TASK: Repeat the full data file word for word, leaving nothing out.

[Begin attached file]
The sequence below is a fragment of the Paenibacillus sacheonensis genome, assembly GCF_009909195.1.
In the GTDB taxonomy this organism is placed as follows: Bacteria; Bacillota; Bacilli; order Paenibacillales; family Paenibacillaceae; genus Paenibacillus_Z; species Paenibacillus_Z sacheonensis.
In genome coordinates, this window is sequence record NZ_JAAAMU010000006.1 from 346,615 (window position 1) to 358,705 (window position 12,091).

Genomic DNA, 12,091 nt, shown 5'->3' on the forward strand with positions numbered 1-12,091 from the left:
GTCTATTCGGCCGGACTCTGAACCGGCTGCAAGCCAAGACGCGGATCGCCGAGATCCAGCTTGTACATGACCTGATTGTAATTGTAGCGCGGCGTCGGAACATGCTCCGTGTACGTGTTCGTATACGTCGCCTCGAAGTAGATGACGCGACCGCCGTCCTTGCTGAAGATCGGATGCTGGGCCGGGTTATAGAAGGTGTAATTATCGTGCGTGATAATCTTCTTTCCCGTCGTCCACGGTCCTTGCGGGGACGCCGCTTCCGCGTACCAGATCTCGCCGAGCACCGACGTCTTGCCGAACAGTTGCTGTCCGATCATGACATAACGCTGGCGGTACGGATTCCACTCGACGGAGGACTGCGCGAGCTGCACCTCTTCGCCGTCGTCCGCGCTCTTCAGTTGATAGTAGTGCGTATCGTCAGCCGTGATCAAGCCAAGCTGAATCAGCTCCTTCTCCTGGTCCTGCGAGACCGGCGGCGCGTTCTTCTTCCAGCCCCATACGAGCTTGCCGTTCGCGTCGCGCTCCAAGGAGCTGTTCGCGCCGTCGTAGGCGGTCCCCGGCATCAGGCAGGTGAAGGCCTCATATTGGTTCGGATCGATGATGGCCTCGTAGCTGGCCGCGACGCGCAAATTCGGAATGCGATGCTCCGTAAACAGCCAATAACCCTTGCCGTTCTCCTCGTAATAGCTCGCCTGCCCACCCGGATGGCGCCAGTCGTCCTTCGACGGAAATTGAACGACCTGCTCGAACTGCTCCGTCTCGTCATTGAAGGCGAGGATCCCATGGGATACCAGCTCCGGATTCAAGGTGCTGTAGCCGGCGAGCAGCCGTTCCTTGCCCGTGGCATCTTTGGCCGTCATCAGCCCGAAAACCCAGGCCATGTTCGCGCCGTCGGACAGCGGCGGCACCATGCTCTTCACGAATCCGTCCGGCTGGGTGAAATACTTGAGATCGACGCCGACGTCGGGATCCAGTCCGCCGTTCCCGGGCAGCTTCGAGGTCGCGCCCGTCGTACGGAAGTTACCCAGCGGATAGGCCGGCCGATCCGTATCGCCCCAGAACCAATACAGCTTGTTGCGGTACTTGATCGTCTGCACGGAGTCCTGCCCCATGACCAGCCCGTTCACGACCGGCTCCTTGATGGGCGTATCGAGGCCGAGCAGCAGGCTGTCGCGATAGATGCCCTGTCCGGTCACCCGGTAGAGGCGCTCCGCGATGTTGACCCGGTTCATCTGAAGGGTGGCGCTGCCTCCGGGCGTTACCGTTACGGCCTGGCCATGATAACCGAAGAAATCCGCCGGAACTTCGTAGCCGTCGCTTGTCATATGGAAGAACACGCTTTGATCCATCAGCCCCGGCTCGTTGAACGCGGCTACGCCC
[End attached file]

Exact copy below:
The sequence below is a fragment of the Paenibacillus sacheonensis genome, assembly GCF_009909195.1.
In the GTDB taxonomy this organism is placed as follows: Bacteria; Bacillota; Bacilli; order Paenibacillales; family Paenibacillaceae; genus Paenibacillus_Z; species Paenibacillus_Z sacheonensis.
In genome coordinates, this window is sequence record NZ_JAAAMU010000006.1 from 346,615 (window position 1) to 358,705 (window position 12,091).

Genomic DNA, 12,091 nt, shown 5'->3' on the forward strand with positions numbered 1-12,091 from the left:
GTCTATTCGGCCGGACTCTGAACCGGCTGCAAGCCAAGACGCGGATCGCCGAGATCCAGCTTGTACATGACCTGATTGTAATTGTAGCGCGGCGTCGGAACATGCTCCGTGTACGTGTTCGTATACGTCGCCTCGAAGTAGATGACGCGACCGCCGTCCTTGCTGAAGATCGGATGCTGGGCCGGGTTATAGAAGGTGTAATTATCGTGCGTGATAATCTTCTTTCCCGTCGTCCACGGTCCTTGCGGGGACGCCGCTTCCGCGTACCAGATCTCGCCGAGCACCGACGTCTTGCCGAACAGTTGCTGTCCGATCATGACATAACGCTGGCGGTACGGATTCCACTCGACGGAGGACTGCGCGAGCTGCACCTCTTCGCCGTCGTCCGCGCTCTTCAGTTGATAGTAGTGCGTATCGTCAGCCGTGATCAAGCCAAGCTGAATCAGCTCCTTCTCCTGGTCCTGCGAGACCGGCGGCGCGTTCTTCTTCCAGCCCCATACGAGCTTGCCGTTCGCGTCGCGCTCCAAGGAGCTGTTCGCGCCGTCGTAGGCGGTCCCCGGCATCAGGCAGGTGAAGGCCTCATATTGGTTCGGATCGATGATGGCCTCGTAGCTGGCCGCGACGCGCAAATTCGGAATGCGATGCTCCGTAAACAGCCAATAACCCTTGCCGTTCTCCTCGTAATAGCTCGCCTGCCCACCCGGATGGCGCCAGTCGTCCTTCGACGGAAATTGAACGACCTGCTCGAACTGCTCCGTCTCGTCATTGAAGGCGAGGATCCCATGGGATACCAGCTCCGGATTCAAGGTGCTGTAGCCGGCGAGCAGCCGTTCCTTGCCCGTGGCATCTTTGGCCGTCATCAGCCCGAAAACCCAGGCCATGTTCGCGCCGTCGGACAGCGGCGGCACCATGCTCTTCACGAATCCGTCCGGCTGGGTGAAATACTTGAGATCGACGCCGACGTCGGGATCCAGTCCGCCGTTCCCGGGCAGCTTCGAGGTCGCGCCCGTCGTACGGAAGTTACCCAGCGGATAGGCCGGCCGATCCGTATCGCCCCAGAACCAATACAGCTTGTTGCGGTACTTGATCGTCTGCACGGAGTCCTGCCCCATGACCAGCCCGTTCACGACCGGCTCCTTGATGGGCGTATCGAGGCCGAGCAGCAGGCTGTCGCGATAGATGCCCTGTCCGGTCACCCGGTAGAGGCGCTCCGCGATGTTGACCCGGTTCATCTGAAGGGTGGCGCTGCCTCCGGGCGTTACCGTTACGGCCTGGCCATGATAACCGAAGAAATCCGCCGGAACTTCGTAGCCGTCGCTTGTCATATGGAAGAACACGCTTTGATCCATCAGCCCCGGCTCGTTGAACGCGGCTACGCCC